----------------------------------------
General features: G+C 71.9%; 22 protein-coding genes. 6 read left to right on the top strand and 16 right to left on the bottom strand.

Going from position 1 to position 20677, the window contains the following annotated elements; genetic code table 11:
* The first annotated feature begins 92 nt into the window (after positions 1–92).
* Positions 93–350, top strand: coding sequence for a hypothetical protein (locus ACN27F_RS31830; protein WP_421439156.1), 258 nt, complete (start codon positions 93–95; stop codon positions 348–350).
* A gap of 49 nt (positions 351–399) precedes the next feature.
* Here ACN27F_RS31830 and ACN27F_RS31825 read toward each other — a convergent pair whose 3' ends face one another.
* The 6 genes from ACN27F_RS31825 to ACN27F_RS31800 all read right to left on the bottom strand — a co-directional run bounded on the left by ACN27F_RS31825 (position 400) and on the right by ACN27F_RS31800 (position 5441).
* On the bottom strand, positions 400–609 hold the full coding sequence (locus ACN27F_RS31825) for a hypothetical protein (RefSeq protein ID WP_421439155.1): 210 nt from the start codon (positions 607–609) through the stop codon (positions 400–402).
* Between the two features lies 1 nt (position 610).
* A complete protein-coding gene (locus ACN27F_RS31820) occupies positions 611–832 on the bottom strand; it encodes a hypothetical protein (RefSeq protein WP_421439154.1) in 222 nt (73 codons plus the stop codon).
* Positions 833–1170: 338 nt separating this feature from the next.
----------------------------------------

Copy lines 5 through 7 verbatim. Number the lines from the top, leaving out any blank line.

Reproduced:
* A gap of 49 nt (positions 351–399) precedes the next feature.
* Here ACN27F_RS31830 and ACN27F_RS31825 read toward each other — a convergent pair whose 3' ends face one another.
* The 6 genes from ACN27F_RS31825 to ACN27F_RS31800 all read right to left on the bottom strand — a co-directional run bounded on the left by ACN27F_RS31825 (position 400) and on the right by ACN27F_RS31800 (position 5441).